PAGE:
NEW HAVEN, Conn. (WTNH) — A group of African-American clergy members gathered Tuesday morning to tell the press that, compared to a lot of other cities, New Haven’s African American community has a good relationship with the police.
They do not want outside influences to damage that relationship.
The Pastors and Reverends bowed their heads, literally praying that New Haven’s protests continue to be peaceful. The death of an unarmed African American man in Minnesota under the knee of a white officer, has enraged a lot of people.
“They are angry,” said Rev. Dr. Boise Kimber, of the First Calvary Baptist Church. “We do not want this anger to transform into burning and to breaking windows and to tearing down our buildings.”
Instead, on Sunday, protesters marched through the city and onto I-95, hurting traffic flow, but nothing else.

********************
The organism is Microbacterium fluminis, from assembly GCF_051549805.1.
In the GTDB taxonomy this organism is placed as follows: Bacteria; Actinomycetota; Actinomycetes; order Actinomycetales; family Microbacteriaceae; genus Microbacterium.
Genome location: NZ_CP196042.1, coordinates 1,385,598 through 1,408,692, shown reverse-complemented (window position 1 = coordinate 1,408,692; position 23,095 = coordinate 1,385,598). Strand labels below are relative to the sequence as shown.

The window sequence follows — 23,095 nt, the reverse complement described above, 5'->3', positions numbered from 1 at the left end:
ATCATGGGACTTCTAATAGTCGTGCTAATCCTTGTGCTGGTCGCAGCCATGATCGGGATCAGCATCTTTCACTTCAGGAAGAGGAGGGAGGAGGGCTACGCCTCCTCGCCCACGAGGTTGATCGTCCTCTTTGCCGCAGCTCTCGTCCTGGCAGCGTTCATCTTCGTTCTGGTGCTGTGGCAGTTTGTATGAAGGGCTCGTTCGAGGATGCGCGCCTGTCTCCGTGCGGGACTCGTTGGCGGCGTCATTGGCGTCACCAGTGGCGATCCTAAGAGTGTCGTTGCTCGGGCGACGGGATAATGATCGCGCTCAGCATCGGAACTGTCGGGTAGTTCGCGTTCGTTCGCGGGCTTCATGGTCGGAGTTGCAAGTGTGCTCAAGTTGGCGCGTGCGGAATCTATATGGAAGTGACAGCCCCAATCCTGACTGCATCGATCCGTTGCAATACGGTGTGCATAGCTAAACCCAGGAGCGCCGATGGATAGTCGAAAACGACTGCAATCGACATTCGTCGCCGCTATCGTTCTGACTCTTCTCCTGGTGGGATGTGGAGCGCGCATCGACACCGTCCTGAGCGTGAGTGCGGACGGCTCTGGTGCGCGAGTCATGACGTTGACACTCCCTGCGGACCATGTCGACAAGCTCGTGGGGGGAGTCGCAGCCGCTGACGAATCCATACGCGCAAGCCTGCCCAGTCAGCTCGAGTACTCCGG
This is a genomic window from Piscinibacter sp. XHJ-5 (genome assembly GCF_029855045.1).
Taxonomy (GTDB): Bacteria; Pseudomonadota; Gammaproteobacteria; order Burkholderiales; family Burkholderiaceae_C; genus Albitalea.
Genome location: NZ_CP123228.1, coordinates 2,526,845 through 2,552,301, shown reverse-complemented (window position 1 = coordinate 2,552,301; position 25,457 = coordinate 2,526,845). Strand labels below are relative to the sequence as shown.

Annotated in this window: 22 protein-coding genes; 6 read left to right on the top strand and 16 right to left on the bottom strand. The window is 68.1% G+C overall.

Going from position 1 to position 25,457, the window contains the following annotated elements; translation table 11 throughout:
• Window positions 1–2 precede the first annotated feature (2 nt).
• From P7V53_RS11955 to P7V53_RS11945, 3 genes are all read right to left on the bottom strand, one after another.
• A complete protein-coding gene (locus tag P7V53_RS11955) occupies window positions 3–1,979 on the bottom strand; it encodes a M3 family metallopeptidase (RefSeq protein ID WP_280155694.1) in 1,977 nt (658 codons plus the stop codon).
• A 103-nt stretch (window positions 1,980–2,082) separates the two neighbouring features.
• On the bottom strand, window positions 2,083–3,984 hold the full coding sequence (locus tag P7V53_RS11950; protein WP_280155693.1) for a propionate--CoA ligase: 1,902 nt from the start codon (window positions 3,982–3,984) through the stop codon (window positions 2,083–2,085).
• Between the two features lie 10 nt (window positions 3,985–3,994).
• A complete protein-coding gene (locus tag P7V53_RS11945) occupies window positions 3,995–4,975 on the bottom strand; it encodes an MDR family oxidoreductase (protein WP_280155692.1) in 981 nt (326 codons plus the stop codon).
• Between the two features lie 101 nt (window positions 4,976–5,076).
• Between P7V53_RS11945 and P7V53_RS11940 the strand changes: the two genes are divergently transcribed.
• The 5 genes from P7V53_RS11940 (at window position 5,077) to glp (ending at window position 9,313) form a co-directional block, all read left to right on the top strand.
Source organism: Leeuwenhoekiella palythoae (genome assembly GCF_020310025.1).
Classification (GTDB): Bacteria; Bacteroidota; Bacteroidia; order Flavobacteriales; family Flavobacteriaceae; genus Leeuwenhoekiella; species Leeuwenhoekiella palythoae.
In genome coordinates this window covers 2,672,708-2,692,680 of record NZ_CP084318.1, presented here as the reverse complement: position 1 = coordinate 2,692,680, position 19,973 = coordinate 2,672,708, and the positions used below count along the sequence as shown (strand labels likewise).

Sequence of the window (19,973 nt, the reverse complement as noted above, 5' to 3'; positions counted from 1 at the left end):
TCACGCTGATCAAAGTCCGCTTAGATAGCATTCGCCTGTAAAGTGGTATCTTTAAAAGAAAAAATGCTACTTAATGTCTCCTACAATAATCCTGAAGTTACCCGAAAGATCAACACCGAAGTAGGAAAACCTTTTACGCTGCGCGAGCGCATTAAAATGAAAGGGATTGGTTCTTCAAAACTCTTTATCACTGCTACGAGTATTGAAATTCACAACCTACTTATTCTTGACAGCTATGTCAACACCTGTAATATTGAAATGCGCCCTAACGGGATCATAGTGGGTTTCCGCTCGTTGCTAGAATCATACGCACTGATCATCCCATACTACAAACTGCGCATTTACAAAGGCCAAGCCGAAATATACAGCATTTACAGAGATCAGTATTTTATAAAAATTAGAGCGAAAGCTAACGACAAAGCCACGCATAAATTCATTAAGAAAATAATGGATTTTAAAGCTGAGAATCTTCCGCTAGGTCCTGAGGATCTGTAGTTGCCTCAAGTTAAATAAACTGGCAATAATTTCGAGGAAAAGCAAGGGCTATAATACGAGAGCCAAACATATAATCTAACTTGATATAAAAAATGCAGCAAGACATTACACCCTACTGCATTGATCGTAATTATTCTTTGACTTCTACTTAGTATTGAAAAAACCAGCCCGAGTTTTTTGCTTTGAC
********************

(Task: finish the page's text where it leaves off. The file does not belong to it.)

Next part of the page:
“When the people marched across the highway and into New Haven City, they did so peacefully, without any provocation from the police,” explained community activist Barbara Fair.
There was a moment when some threatened to storm the Police headquarters, and officers put on riot gear and used pepper spray, but the clergy here say that seemed to be incited by people from out of town.
“For those that are coming into our city and are not from our city, talking about, ‘Whose streets? Our streets,’” said Pastor John Lewis of Life Center Ministries. “No, it’s not your streets, it’s the streets of the residents who live here in New Haven.”
The residents of New Haven have worked on their relationship with police. The pastors here say they think around 1 in 7 of the protesters were not from here, and for them they have a message:
“You are not welcome in this city to disrupt this city, to tear down this city, to make statements at our chief,” Kimber said.
They say that what really counts in judging recent protests is whether anyone was hurt, whether anyone was arrested, and whether any property was damaged. So far, the answer in New Haven has been pretty much “no.”